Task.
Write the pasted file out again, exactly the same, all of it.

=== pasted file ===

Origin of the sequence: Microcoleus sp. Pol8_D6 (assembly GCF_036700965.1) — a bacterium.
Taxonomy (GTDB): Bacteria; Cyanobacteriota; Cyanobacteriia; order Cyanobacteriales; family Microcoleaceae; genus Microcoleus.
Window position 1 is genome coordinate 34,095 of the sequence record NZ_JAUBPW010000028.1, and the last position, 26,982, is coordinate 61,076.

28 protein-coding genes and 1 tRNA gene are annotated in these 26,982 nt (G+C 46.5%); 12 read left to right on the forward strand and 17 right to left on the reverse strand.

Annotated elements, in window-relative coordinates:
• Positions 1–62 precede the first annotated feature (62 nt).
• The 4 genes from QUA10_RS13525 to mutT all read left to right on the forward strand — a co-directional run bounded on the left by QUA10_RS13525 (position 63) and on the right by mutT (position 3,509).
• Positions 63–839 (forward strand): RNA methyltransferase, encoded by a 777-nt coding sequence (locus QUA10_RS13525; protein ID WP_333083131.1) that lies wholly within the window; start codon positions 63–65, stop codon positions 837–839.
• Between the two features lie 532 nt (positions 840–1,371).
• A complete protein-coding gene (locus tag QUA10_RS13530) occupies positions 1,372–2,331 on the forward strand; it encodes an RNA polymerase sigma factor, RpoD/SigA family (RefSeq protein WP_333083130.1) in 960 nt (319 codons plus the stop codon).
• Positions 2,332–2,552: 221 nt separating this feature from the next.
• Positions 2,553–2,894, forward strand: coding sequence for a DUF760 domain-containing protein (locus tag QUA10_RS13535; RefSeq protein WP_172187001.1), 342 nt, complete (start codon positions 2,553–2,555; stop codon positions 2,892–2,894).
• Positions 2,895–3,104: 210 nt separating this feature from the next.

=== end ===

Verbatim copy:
Origin of the sequence: Microcoleus sp. Pol8_D6 (assembly GCF_036700965.1) — a bacterium.
Taxonomy (GTDB): Bacteria; Cyanobacteriota; Cyanobacteriia; order Cyanobacteriales; family Microcoleaceae; genus Microcoleus.
Window position 1 is genome coordinate 34,095 of the sequence record NZ_JAUBPW010000028.1, and the last position, 26,982, is coordinate 61,076.

28 protein-coding genes and 1 tRNA gene are annotated in these 26,982 nt (G+C 46.5%); 12 read left to right on the forward strand and 17 right to left on the reverse strand.

Annotated elements, in window-relative coordinates:
• Positions 1–62 precede the first annotated feature (62 nt).
• The 4 genes from QUA10_RS13525 to mutT all read left to right on the forward strand — a co-directional run bounded on the left by QUA10_RS13525 (position 63) and on the right by mutT (position 3,509).
• Positions 63–839 (forward strand): RNA methyltransferase, encoded by a 777-nt coding sequence (locus QUA10_RS13525; protein ID WP_333083131.1) that lies wholly within the window; start codon positions 63–65, stop codon positions 837–839.
• Between the two features lie 532 nt (positions 840–1,371).
• A complete protein-coding gene (locus tag QUA10_RS13530) occupies positions 1,372–2,331 on the forward strand; it encodes an RNA polymerase sigma factor, RpoD/SigA family (RefSeq protein WP_333083130.1) in 960 nt (319 codons plus the stop codon).
• Positions 2,332–2,552: 221 nt separating this feature from the next.
• Positions 2,553–2,894, forward strand: coding sequence for a DUF760 domain-containing protein (locus tag QUA10_RS13535; RefSeq protein WP_172187001.1), 342 nt, complete (start codon positions 2,553–2,555; stop codon positions 2,892–2,894).
• Positions 2,895–3,104: 210 nt separating this feature from the next.